Transit Bipartition | Prof. Dr. Haluk Ünalp

Transit Bipartition


This method, first described by Brazilian surgeon Sergio Santoro, actually involves a technique that combines sleevegastrectomy surgery with R-Y gastroenterostomy surgery. Following a larger tube gastric surgery, a calculated part of the small intestine is mouthed into the stomach, and 2 different passage routes are created, both from the pylorus (physiological path) and the newly opened path.


In this application, a tube stomach surgery is applied first. Here, the stomach volume is left a little wider than the tube stomach. Then the junction of the small intestine and large intestine is found (ileocecal junction). Starting from this junction, the small intestine is counted as centimeter backward. It is reached from the ileocecal junction 100 - 120 cm. This point is marked. (Depending on the patient, this part can be 80-200 cm). Continuing to count, reach 250-270 cm from the ileocecal junction. In other words, it will be 150 cm higher than the place where we made the sign. (Depending on the patient, this distance can be 50-150 cm) When it reaches the 100-120 cm up to the marked place and 150 cm from there, that is a total of 250-270 cm, this small intestine is partially cut and divided into two. Now we have 2 small intestine ends. The lower end, which is calculated from the ileocecal junction, is drawn towards the lower part of the stomach. The end of the 250-270 cm intestine up to the ileocecal junction is aimed to be mouthed with the lower part of the stomach. For this purpose, the stomach and small intestine are mouthed with a window opened in a suitable area in the lower part of the stomach and some of the food is passed through this 250-270 cm part. However, the upper end of the small intestine that we cut and cut from 250-270 cm remains in our hands. Here comes stomach acid, bile, pancreatic fluid, etc. At this end, we initially calculate from the ileocecal junction and mark 100-120 of the small intestine. It is mouthed with cm part.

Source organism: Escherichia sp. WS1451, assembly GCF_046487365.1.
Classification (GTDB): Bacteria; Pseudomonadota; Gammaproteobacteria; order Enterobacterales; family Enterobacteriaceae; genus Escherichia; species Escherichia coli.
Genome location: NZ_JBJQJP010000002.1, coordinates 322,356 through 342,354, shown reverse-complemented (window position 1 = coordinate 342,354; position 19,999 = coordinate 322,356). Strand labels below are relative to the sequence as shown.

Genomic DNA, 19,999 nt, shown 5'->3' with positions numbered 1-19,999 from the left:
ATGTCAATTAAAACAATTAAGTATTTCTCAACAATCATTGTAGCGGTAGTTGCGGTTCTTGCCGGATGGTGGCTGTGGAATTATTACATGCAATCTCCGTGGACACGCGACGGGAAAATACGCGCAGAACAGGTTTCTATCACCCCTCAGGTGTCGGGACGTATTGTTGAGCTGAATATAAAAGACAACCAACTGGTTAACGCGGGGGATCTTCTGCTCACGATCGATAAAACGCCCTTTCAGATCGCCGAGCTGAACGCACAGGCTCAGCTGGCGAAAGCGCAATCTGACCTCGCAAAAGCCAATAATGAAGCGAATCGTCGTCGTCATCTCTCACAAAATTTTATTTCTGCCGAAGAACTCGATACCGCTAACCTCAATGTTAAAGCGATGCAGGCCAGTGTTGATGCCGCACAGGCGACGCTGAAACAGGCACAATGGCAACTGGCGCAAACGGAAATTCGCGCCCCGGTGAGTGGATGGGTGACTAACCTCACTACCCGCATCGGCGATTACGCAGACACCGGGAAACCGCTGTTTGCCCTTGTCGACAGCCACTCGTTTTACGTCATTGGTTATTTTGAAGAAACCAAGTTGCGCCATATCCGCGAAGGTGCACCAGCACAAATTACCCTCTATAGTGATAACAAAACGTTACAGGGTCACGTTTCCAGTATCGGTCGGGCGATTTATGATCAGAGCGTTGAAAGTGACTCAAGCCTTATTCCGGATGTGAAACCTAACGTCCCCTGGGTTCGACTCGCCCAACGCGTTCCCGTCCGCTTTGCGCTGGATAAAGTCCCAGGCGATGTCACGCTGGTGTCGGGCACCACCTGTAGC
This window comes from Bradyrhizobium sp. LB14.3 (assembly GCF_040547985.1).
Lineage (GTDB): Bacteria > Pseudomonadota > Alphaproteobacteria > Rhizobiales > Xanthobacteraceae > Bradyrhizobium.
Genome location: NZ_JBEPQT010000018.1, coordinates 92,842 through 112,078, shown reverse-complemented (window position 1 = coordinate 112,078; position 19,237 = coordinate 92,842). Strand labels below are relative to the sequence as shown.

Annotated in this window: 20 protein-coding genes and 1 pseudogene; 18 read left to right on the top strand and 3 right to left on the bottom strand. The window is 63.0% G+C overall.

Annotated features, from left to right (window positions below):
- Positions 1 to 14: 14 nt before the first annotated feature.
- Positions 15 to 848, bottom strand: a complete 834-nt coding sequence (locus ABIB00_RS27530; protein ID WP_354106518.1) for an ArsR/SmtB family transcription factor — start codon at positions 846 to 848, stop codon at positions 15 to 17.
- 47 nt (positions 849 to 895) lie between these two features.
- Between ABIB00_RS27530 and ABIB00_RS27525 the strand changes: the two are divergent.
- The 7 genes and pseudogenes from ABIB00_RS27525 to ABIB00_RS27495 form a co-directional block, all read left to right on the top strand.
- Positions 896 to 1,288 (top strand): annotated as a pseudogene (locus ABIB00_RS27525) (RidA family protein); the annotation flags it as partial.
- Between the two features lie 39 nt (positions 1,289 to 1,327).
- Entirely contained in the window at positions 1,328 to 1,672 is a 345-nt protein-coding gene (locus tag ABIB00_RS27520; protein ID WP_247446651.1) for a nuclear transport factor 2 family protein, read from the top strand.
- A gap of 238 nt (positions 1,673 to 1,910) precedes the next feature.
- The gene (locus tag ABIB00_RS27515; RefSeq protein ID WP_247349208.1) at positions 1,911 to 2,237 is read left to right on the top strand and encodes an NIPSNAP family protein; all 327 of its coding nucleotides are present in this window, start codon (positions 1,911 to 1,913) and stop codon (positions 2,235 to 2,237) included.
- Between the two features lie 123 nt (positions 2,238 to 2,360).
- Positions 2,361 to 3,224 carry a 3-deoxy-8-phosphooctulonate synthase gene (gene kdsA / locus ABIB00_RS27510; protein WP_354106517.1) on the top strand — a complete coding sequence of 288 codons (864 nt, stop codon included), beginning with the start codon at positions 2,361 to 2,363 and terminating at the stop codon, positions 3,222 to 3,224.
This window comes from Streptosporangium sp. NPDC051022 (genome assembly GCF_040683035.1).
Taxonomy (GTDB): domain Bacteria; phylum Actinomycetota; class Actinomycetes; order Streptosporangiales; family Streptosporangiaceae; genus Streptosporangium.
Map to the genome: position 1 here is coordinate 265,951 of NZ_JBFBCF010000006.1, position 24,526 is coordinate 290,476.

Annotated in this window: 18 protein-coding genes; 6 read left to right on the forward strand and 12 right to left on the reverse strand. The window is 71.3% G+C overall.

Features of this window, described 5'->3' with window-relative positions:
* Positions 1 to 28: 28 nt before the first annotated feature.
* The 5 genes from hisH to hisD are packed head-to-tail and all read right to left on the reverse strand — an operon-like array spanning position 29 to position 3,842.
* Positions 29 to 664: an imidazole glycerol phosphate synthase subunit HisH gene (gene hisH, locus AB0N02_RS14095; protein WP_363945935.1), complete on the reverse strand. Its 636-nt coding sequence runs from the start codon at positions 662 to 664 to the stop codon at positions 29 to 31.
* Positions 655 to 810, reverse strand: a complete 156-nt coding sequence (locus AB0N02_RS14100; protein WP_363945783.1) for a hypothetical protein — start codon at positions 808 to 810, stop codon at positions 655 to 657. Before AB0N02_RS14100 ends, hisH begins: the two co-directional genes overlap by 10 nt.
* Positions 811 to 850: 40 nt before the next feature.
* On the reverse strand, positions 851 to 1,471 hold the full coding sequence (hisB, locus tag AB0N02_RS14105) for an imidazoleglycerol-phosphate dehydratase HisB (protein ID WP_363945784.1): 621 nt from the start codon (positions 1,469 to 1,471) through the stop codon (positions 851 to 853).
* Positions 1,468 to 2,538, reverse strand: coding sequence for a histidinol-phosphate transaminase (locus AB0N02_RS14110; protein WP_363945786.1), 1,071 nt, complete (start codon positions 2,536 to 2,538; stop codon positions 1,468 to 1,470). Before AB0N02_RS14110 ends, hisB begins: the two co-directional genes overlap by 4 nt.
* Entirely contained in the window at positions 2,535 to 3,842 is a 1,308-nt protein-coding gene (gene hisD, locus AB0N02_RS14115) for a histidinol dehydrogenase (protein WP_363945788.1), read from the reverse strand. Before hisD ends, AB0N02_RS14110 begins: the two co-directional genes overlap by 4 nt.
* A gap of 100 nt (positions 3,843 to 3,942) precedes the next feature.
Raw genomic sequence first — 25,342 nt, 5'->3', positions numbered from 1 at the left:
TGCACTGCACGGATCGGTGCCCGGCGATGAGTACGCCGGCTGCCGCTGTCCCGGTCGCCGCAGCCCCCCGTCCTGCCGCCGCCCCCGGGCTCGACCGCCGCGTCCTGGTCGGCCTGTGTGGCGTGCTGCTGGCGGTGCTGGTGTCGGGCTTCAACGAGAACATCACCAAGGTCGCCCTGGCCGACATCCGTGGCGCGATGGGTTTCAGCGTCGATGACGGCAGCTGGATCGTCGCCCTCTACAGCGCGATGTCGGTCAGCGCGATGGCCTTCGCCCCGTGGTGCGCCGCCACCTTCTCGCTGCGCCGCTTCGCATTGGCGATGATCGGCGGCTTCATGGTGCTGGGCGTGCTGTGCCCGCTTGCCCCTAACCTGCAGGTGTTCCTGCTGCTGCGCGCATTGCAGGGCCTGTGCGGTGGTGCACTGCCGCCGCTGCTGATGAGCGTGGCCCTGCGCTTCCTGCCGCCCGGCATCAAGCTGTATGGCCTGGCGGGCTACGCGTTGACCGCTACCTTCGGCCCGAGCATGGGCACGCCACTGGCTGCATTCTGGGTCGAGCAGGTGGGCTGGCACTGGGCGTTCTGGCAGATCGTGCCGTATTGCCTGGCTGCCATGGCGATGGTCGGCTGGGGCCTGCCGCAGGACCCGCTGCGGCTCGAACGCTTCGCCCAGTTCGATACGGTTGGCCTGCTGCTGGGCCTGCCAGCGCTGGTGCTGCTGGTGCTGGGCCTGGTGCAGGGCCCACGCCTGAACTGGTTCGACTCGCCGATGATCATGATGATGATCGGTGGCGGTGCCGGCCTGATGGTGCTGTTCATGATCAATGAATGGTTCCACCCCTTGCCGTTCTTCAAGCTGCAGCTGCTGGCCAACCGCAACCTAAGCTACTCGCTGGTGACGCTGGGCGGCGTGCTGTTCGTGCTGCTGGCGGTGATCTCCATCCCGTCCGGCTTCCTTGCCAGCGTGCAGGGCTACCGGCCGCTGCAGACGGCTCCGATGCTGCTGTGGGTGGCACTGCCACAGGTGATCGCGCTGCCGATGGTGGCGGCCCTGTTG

Studies with oral contrast media or labeled isotopes in these patients have shown:

While 2/3 of the food passes from the newly opened road to the small intestine, 1/3 of the food taken passes to the small intestine through the physiological route due to the periodic stopping of the food passage by the valve system called pylorus.


✓ Unlike other obesity surgeries, the risk of developing vitamin deficiency is lower in this group of patients (less than 10%). On the other hand, the risk of developing anemia is less than 7%. Therefore, 95% of patients who have this surgery do not need to use vitamins and iron regularly for life. Because the protection of the antrum and the physiological functioning of the pylorus and duodenum eliminates the need for vitamin, mineral, iron and calcium supplements.

✓ Since the intra-stomach pressure is low, this postoperative leakage rate is lower than the rate of leakage in the tube stomach.

✓ There is no stomach area that is not seen in these postoperative endoscopic interventions (as in gastric bypass surgery), all remaining stomach can be seen. Although it is experienced in SADI-S or Gastric bypass, this surgery does not prevent access to the duodenum and bile ducts, and this surgery does not prevent endoscopic interventions in both diagnosis and treatment.

✓ Its effect is good in obesity treatment and its full control rate for diabetes is 86%.

Diğer Hizmetlerimiz